Smithfield has shown careless and reckless attitude toward its employees, their family members and general population of Sioux Falls. The company should be ordered to shut down at least for 14 days. Our governor might be able to do it on the ground of “public health crisis.” The company should be ordered to pay all employees a full paycheck during these 14 days shut down. The paycheck during this shut down should be based on an employee’s most recent paycheck.
State Department of Health should do testing for all employees at this plant including their immediate family members as well as anyone else the employees came in contact within last two weeks.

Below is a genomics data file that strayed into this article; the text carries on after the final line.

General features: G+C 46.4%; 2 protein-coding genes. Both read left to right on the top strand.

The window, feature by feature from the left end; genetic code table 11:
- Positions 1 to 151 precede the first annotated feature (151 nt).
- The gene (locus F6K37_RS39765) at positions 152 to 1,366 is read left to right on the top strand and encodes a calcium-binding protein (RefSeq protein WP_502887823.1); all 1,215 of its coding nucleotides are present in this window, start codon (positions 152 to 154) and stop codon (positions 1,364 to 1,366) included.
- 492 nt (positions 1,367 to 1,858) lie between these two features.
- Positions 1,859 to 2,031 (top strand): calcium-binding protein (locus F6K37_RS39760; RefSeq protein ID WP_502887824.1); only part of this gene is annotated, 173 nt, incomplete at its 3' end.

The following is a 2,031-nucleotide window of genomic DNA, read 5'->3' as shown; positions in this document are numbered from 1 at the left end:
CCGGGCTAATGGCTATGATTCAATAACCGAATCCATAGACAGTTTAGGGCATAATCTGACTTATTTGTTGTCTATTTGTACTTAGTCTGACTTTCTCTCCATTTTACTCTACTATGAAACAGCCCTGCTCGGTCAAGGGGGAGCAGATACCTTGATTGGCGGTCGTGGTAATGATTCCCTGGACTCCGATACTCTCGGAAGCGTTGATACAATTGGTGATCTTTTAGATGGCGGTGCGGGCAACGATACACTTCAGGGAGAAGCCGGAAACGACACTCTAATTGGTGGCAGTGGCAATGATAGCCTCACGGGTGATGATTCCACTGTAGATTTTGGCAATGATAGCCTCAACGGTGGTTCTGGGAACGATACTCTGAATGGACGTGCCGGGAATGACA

Buckle up Sioux Falls, the next two weeks are going to be tough as we see the number of positive cases increase and you all can point to this Smithfield pork plant. Please direct your frustration to the right direction (leadership of the company and our state and local governments) and please do not start a “war on immigration” over this. These workers are as scared as you are. They are the victims of “corporate greed” and “bottom line”. I beg you to show some empathy to these workers when blaming someone for this outbreak. We need to take care of each other as a community and do not let a Chinese company’s greed tear us apart during these challenging times. Thank you.
— Shamsul (Ruble) Pataray, Sioux Falls